I like making sand castles, sand cities, and sand ziggurats, but I know when I’m out of my league. This set of sand pyramids that looks like the great Giza plain in miniature is far beyond my capabilities. I look at it and wonder: how did the sculptors do it so neatly, without a handprint or footprint?
Natural light makes a big difference. It’s why many of the great watercolors were done en plein air.
It’s amazing how bright sunshine, an ocean backdrop, a blue sky, a few shells, and several trillion grains of sand can make a few abandoned beach chairs and an umbrella into a colorful scene that might appeal to a member of the impressionist school.
Well done, but it doesn’t make me miss the real thing.
My recent run of exposure to curious hotel art selections continued this week, during my trip to Washington, D.C. These pieces were artwork displayed in the interior hallways on my floor of the hotel only a few blocks away from the U.S. Capitol.
What’s the message conveyed by depictions of gangs of silhouetted people moving grimly and silently past government buildings? Is it that Washington, D.C. is really in the hands of faceless bureaucrats, just as conservatives have long claimed? Or that, in the political wonderland that is Our Nation’s Capital, you’ll never actually see someone clearly, for who they really are, but only in dim outline? Or does the artist believe that government buildings, depicted in color and in sunlight, are much more interesting than the people, who are shown only as shadowy forms without any individuality?
Or, perhaps you might initially see the artwork as I did — as suggesting that the people of Washington, D.C. are a bunch of anonymous zombies.
Welcome to Washington, D.C.! Grab your rollerboard and your shoulder bag and get ready to head out into the Land of the Undead!
When Kish and I walked to Franklinton on Sunday, we crossed the Scioto River on the Town Street bridge. Just after the midpoint of the bridge we found this life-sized metal sculpture of a fully antlered buck standing upright at the railing of the bridge, facing north.
It’s a fine rendition of a deer. But the sculpture raises so many questions that it’s almost a mystery worthy of Sherlock Holmes. Why is there a sculpture of a deer standing on its hind legs on a downtown bridge in Columbus, Ohio?
Is the deer just enjoying a nice view of the Columbus skyline and the Scioto River in its new channel? Or is the trophy buck using the vantage point of the bridge to scan for hunters or predators? On the darker side, could the deer be depressed and preparing to jump? Is there some deep significance to the fact that the deer is facing north, or that it is a stag rather than a doe? For that matter, why a deer at all? I can’t think of any special connection between Ohio’s capital city and deer. If a wolverine were preparing to hurl itself into oblivion at the sight of Columbus, in contrast, it would be understandable.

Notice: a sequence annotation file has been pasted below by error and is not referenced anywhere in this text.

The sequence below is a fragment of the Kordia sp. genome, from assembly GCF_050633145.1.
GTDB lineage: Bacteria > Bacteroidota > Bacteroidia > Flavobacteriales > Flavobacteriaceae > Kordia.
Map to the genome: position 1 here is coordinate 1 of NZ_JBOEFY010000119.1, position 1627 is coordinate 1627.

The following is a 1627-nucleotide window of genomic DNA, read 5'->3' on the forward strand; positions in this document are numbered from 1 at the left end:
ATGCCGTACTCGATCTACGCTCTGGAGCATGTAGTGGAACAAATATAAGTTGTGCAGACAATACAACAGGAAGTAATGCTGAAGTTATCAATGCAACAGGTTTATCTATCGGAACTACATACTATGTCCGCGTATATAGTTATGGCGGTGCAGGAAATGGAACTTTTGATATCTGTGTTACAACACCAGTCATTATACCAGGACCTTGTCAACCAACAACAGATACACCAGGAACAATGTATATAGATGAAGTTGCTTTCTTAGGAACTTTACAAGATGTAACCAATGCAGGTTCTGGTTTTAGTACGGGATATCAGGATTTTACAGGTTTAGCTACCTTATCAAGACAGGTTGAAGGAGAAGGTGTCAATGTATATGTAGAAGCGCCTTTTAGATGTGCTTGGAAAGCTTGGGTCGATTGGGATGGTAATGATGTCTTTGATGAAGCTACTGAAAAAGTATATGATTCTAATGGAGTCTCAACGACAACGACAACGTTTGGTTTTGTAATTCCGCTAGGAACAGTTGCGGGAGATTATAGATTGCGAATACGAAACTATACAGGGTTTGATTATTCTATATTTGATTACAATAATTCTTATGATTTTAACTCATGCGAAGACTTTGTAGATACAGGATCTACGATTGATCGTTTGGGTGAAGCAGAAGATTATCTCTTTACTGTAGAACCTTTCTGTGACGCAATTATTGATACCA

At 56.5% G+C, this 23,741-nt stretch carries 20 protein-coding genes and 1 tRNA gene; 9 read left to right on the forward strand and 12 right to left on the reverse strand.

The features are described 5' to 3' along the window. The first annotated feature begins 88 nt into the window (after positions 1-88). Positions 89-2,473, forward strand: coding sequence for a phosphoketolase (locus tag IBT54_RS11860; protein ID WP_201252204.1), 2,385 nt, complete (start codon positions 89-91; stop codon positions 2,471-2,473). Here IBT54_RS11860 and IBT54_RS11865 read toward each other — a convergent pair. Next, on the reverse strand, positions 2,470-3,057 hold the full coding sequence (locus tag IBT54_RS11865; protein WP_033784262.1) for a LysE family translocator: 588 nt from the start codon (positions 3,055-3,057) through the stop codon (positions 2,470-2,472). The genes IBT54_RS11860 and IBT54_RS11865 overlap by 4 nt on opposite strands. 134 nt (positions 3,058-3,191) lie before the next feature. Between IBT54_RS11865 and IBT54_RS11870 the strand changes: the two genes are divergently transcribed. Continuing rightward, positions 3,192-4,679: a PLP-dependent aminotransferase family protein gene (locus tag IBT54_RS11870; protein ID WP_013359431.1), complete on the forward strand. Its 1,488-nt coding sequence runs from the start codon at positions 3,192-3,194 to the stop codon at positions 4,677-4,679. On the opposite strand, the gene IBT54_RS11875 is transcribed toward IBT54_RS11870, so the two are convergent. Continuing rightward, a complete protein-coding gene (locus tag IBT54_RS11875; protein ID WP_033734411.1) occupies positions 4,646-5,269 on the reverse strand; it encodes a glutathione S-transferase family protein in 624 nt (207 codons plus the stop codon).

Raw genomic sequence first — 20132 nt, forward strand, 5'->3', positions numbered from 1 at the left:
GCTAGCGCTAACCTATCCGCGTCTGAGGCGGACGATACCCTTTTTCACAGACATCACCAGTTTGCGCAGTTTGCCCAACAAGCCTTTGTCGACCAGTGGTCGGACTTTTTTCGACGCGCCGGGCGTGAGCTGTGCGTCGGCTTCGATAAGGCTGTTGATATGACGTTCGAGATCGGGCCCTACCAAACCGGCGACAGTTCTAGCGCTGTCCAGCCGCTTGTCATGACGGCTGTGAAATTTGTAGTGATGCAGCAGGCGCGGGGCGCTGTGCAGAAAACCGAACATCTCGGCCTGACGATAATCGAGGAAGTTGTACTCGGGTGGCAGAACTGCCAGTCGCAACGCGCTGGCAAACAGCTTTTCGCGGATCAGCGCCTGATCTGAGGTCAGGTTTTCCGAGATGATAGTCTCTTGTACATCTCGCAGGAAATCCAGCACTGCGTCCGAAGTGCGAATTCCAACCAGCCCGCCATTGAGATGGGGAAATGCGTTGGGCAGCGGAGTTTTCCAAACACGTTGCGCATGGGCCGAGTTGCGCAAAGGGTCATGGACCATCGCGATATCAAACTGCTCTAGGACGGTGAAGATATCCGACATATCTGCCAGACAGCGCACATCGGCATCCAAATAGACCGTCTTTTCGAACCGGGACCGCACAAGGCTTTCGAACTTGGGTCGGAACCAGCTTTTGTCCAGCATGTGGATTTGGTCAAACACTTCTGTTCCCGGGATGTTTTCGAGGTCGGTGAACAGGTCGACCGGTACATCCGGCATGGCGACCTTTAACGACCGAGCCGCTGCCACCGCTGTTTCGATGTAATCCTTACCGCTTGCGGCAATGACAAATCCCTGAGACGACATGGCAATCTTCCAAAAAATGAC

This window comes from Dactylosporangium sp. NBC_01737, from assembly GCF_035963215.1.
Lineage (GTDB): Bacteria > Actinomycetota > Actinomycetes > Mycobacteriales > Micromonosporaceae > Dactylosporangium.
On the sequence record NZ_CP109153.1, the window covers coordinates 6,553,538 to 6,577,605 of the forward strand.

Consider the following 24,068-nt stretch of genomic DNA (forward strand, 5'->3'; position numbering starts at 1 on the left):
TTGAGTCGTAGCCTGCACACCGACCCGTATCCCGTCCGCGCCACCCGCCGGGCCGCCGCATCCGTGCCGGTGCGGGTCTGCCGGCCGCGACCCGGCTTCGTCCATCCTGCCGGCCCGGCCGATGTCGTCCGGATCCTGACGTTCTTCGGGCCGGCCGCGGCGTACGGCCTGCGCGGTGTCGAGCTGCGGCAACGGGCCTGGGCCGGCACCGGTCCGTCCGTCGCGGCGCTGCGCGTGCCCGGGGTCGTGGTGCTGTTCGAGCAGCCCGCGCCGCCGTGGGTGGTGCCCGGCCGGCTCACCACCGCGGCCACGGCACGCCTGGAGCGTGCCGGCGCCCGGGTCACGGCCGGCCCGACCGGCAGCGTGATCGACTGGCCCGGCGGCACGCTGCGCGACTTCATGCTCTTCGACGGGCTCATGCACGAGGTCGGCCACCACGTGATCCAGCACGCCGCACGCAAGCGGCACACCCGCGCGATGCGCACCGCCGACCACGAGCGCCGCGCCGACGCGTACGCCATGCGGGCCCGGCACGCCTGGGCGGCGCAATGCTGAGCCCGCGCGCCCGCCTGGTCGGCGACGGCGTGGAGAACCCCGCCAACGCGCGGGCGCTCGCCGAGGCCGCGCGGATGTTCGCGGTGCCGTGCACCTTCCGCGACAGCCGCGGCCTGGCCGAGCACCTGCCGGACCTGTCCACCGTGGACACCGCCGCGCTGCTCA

Experts will tell you that a good test of public art is whether it provokes thought and discussion. By that standard, the curious case of the deer on the bridge is a great success. And for that same reason, I’m not going to even try to scan the internet for an explanation. I’m just going to leave it a mystery.
On our walk around Schiller Park this morning, Betty and I discovered that an outdoor art exhibition has been installed at various points in the park. I think it’s the first outdoor art display at Schiller in the time we’ve been living in German Village, and it makes me hope that others will be following it.
The exhibition is called Suspension: Balancing Art, Nature, and Culture and it features life-sized sculptures by Jerzy Jotka Kedziora suspended at various points in the park.
As Betty and I walked the perimeter of the park, we caught glimpses of the sculptures in the interior of the park. The pieces had the effect of pulling us into the park, and made a cool, rainy day a lot more interactive and interesting. And now is a pretty good time to see the exhibition — which runs until March 2020 — with the sculptures framed against the remaining colorful fall foliage.
Many of the sculptures have a circus-type theme, but my favorites were the hard-working rower floating above the pond and a headless angelic figure drifting above the Third Street entrance to the park, with the tassels of its dress jostling in the breeze. Kudos to the Friends of Schiller Park for sponsoring a very cool bit of outdoor art.
Our place in Stonington has rocks. Lots and lots of rocks. More rocks, in fact, than the mortal mind can imagine in its wildest, rock-filled dreams.
So what do you do with so many rocks? I’ve decided to get in touch with my inner wa and am trying to develop an ersatz Japanese rock garden along the edge of the creek, in the weedy waste area between the big boulders and the water’s edge. There’s lots of different shapes and colors of rocks and stones, large and small, some smooth and some rugged, in the down yard. I dig up and pick up the stones and then place them cheek by jowl, trying to fit them snugly together like a granite jigsaw puzzle.
No doubt expert rock garden developers would chuckle at this weak effort, but it’s been a fun way of addressing the rock issue that allows for some creativity, too.